Under Solomon, Israel was a strong united kingdom. But when Solomon died, two of his sons divided the kingdom of Israel between them. At least that’s what the Bible says. Certainly Israel really split into two different kingdoms around 900 BC. Israel was in the north, and Judah was in the south. This was the time of the prophet Elijah.
You might think that foreigners would conquer the Jews if they split themselves up in this way. Each half would be weaker than the united Israel. But at this time the Assyrians ruled most of West Asia, and the Assyrians were satisfied to get tribute from the Jews, without really conquering them. On the other side of Israel, the Saites ruled Egypt. But they were from Ethiopia in the south. So the Saites were not so interested in conquering in the north.
The Bible doesn’t talk too much about the Assyrians, but it does mention (in the second book of Kings) an Assyrian king who gave 6000 gold pieces to have his general cured of leprosy.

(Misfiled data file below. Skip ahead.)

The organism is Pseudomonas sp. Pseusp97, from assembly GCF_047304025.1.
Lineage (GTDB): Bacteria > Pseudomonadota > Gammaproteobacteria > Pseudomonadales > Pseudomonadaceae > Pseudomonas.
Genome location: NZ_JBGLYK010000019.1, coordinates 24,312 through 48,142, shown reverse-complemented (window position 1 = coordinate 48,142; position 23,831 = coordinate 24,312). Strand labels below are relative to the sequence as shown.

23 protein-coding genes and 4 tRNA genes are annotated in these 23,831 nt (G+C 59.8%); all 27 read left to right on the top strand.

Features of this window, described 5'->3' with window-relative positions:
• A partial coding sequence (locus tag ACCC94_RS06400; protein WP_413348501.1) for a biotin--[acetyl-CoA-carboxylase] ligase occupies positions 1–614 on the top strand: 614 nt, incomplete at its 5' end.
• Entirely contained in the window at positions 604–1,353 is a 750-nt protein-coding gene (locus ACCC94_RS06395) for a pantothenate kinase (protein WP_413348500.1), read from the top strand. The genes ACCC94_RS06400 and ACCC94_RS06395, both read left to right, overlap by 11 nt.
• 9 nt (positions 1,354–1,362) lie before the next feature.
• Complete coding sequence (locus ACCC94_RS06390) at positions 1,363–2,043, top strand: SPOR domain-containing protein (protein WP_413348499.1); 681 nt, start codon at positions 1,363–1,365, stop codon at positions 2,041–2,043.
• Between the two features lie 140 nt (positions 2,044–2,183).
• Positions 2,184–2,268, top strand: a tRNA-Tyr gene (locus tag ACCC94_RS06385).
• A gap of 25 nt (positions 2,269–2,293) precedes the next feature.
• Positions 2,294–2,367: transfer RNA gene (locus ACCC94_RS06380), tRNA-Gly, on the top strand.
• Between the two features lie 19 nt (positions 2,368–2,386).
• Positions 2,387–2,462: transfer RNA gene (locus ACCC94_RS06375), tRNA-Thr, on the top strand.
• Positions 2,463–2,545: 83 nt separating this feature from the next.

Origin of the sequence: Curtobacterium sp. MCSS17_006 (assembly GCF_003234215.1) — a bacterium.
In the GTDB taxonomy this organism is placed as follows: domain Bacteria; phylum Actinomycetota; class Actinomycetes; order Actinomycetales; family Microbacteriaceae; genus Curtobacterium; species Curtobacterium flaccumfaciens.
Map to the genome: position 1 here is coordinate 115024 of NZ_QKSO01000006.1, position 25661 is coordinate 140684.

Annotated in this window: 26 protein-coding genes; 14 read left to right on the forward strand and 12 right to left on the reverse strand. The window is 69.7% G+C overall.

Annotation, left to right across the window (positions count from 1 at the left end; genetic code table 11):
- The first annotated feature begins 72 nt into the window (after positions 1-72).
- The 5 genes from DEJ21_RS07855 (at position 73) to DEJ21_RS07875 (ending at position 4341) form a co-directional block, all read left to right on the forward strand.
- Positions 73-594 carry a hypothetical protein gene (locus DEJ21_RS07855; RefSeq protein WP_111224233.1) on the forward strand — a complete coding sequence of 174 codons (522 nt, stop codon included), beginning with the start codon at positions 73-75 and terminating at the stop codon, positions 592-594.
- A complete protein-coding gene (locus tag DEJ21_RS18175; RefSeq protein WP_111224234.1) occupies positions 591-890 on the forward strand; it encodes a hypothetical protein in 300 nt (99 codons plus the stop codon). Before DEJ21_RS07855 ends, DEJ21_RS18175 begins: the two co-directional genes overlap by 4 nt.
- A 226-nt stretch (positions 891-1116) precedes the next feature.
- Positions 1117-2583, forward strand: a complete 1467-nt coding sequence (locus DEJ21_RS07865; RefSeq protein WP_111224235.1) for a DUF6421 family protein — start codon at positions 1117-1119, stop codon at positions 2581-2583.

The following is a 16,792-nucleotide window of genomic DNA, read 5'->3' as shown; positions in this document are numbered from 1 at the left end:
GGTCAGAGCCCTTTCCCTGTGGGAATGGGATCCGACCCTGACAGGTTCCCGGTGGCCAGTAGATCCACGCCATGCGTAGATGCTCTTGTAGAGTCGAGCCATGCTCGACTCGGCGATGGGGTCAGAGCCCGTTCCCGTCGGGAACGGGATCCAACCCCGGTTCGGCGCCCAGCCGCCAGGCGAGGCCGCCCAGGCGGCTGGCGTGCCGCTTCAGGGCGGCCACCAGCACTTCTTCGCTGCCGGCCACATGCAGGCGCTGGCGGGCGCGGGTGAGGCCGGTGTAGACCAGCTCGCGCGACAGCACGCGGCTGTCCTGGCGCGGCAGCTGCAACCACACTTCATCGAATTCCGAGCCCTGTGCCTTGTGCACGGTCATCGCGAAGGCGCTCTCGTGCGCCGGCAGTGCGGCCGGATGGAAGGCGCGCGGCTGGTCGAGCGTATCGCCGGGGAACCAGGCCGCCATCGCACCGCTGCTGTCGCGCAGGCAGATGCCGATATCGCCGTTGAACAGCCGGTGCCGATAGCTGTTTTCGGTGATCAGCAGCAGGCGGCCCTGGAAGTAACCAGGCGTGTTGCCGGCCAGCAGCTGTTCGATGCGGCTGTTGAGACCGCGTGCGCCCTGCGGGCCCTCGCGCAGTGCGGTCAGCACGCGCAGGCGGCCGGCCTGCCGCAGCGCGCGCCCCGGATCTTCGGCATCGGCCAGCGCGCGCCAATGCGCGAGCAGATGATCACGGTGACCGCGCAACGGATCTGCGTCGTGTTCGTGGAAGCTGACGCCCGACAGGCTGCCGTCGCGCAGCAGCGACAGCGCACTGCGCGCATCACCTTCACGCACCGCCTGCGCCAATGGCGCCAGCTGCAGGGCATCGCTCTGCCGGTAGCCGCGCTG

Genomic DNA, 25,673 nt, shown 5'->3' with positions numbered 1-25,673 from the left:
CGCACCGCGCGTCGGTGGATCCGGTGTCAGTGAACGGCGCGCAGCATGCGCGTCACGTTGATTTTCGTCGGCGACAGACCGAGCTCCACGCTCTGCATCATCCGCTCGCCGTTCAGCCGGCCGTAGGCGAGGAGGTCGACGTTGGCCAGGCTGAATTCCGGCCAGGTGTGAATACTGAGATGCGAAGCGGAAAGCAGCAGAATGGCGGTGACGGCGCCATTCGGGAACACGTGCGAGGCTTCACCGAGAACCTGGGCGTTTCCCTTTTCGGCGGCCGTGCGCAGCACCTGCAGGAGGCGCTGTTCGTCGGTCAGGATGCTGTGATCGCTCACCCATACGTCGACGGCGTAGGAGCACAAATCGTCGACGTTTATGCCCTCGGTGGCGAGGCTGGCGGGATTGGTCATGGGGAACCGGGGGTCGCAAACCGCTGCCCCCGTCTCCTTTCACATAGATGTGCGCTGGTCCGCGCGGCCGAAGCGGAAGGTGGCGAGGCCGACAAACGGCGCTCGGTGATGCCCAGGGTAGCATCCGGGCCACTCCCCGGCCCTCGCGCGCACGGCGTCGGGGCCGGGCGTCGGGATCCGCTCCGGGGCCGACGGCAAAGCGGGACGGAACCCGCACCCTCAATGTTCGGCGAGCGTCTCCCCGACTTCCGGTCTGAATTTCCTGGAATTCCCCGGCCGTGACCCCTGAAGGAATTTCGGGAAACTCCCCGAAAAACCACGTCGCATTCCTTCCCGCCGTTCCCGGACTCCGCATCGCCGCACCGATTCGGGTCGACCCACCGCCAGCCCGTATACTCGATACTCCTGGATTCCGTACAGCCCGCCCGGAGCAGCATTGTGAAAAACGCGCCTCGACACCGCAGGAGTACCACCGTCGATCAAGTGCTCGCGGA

But in 722 BC, the Assyrians did attack. They conquered the northern Jewish kingdom, Israel. The Assyrians forced the Jewish people who lived in Israel to move to other parts of the Assyrian Empire, in small groups, to keep them from revolting. Nobody knows exactly what happened to these people, but probably they gradually gave up being Jewish and married people in the towns where they ended up, in what is now Syria and Iraq. The Assyrian king, Shalmaneser V, moved a lot of Assyrian people into Israel, where they gradually became more and more like Jewish people. The Bible calls them the Samaritans.
Meanwhile, the kingdom of Judah, further south, kept on being independent until the 600s BC, when there was a lot of fighting between the Egyptians and the Babylonians over who would control the Eastern Mediterranean. Then Judah became part of the Babylonian Empire.